“A ha!  Which town?”

“Verulamium.”

“A delightful place!”

Marcus lifted his head slightly.  “You know it?”

“I’ve been there several times.  Do they still put on shows at that wonderful theatre?”

“Yes, of course.”

“I remember it well,” said the old man, the equatorial sun glinting off his weepy eyes.  “It’s unique you know, the only theatre in Britannia, perhaps in all of Gaul, with a prominent stage for drama.”

“People come from miles around just for the theatre.”

“And who could blame them.”

            “Where are you from?”

            “Rome.”

            “How long have you been here.”

            “I’m not sure.  Two years, perhaps.”

            Marcus blanched.

“Before that, they had me at a camp in Pannonia.  For five years or so.”

            “Vae!  Five years! How have you survived?”

            “I haven’t sought out death.”

            “Yes, but why haven’t they executed you.  Like the others.”

            “I suppose they think I still have something to offer, some information, some secret that makes them afraid.”

            Marcus took a moment to study the man again, to reappraise.  He sat motionless in the adjacent cage with a gummy, generous smile on his weathered face, thin enough to be translucent.  He looked like he might expire at any moment.  But here he was in one of the cramped cages, cross-legged and calm, stewing as they all were in the relentless heat, amid the filth, the roaches, and the dung.  He appears, Marcus thought, to be happy.

He’s mad.

The man neither drooled nor twitched.  He didn’t jabber.  He wasn’t pitching his own faeces around the cage.  Sebastianus, with all of his rocking and chanting and shrieking could have been reasonably judged to be mad.  But this old man?  He gave the opposite impression.  A light emanated from his clear blue eyes, watery and twinkling under the harsh, white rays of midday, that indicated a concentrated, distilled power.  Marcus looked again.  What if he’s lying?  Maybe he’s working for the magistrate, infiltrating, tricking me into incriminating myself.   Wouldn’t the furtive spy be more plausible than the jolly seven year prisoner?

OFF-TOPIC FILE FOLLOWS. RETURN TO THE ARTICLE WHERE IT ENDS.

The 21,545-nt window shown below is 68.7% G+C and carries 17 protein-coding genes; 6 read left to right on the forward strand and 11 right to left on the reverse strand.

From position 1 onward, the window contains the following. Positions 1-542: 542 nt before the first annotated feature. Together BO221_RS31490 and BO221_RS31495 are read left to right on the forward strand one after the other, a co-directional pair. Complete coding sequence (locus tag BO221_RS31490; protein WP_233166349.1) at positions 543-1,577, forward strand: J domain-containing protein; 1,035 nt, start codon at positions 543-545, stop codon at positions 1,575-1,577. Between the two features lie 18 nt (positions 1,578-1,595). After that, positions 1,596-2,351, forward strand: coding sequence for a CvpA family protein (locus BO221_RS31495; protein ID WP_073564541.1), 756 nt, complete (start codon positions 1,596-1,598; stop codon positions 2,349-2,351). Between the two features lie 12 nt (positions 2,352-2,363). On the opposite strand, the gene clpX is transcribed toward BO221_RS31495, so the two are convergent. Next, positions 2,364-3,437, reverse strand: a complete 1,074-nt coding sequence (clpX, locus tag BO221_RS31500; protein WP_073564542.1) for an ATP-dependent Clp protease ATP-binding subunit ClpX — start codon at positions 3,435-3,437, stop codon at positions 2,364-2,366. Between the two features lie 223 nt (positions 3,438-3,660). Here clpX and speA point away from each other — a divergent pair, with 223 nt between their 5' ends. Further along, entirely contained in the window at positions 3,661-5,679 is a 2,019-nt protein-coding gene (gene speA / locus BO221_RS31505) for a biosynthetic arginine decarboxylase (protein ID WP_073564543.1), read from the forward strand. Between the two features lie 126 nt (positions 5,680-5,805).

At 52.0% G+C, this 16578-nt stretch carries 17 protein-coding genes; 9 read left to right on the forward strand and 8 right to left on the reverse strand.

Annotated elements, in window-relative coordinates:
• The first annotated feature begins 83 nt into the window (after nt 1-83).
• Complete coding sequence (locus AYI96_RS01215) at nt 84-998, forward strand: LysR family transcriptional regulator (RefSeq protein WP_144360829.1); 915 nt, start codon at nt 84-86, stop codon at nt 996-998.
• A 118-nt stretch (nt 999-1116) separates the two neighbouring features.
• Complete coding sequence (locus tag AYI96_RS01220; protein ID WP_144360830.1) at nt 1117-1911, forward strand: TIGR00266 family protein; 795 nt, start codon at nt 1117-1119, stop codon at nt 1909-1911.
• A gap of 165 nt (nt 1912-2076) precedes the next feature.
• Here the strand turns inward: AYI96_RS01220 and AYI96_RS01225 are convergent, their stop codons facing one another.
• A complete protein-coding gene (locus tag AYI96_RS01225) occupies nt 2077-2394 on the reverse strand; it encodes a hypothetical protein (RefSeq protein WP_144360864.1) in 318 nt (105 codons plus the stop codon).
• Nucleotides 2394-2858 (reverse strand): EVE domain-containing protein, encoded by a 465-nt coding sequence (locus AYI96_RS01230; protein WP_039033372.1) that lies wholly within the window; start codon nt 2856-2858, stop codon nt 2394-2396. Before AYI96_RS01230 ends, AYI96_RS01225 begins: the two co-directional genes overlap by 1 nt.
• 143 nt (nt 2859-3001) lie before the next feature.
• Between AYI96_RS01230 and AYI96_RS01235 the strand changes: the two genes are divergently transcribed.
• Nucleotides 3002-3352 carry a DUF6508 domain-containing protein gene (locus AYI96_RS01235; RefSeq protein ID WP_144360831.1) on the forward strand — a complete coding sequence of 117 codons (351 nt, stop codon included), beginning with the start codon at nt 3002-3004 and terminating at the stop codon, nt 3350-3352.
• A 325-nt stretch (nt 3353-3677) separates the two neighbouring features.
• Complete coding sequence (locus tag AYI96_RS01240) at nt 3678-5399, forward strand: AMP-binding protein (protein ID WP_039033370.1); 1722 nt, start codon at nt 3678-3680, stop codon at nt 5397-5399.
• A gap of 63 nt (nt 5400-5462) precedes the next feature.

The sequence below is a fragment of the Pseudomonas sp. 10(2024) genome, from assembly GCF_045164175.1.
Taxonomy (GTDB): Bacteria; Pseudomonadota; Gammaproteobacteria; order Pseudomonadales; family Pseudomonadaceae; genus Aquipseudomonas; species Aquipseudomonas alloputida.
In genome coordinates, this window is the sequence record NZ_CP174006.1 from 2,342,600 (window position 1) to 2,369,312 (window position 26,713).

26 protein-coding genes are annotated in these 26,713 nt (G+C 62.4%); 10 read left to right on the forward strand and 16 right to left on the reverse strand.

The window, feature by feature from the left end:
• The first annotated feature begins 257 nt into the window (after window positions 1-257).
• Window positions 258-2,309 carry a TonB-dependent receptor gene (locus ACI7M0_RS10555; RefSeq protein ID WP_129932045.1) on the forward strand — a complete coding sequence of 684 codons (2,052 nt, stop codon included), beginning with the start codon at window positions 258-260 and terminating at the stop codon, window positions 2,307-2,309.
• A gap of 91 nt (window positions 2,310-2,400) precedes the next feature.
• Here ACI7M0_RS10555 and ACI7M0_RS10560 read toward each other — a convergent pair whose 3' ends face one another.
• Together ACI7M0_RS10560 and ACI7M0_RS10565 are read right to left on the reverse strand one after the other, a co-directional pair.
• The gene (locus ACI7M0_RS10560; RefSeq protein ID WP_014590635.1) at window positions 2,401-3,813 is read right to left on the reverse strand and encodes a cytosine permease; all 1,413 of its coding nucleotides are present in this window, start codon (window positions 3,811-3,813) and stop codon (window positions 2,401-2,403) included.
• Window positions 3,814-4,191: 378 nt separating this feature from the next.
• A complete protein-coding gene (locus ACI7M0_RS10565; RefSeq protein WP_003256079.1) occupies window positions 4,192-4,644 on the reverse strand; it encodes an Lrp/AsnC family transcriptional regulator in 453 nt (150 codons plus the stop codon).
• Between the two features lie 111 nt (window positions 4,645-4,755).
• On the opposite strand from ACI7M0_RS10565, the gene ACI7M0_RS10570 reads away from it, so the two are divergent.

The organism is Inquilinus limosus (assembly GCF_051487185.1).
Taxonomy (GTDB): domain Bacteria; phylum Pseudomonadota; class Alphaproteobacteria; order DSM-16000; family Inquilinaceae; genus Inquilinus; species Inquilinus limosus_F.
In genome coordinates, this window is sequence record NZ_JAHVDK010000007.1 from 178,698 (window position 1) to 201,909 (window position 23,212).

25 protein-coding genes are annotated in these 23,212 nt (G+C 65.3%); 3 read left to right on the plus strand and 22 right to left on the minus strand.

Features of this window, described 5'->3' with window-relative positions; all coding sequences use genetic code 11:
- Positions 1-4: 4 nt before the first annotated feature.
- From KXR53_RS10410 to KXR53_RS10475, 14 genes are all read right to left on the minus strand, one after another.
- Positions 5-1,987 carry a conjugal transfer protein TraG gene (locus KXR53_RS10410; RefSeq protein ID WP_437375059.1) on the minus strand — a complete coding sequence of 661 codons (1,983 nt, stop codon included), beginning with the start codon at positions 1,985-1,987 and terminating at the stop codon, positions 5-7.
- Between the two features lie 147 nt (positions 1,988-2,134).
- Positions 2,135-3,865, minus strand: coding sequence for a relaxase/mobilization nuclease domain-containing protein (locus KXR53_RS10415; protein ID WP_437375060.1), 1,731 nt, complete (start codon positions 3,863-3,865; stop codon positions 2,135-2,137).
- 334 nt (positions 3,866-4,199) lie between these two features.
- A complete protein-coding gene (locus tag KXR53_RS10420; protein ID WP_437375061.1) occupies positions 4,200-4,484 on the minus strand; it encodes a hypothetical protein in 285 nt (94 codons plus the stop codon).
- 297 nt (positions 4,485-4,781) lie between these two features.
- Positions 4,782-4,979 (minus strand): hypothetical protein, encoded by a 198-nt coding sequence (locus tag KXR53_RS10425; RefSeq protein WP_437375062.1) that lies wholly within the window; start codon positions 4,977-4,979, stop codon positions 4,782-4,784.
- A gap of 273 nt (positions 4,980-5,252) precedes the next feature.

“Who are you really?” Marcus asked, finally.

The old man chuckled amiably.  “I already told you.  Sextus Condianus.”

Marcus shook his head resolutely.

“I’ve heard the story of Sextus Condianus.  He was older than my grandfather.”

“Look at me Marcus.”

“Yes, you’re old enough.  But Sextus has been caught and executed, publicly.”

“Six times.”

Marcus paused.  “If you’re Sextus Condianus, why do they keep you here?  Why aren’t you in Rome, on public display?  Why haven’t they executed you properly?”

“I don’t know the mind of the emperor.”

“How have you survived?  You’re…, with respect, you’re a very old man.  I was ready,” Marcus gestured toward the smoker, “I was prepared to take my own life.  I’ve been here only eleven days.”

“Nothing happens to anybody which he is not fitted by nature to bear.”

Marcus stared.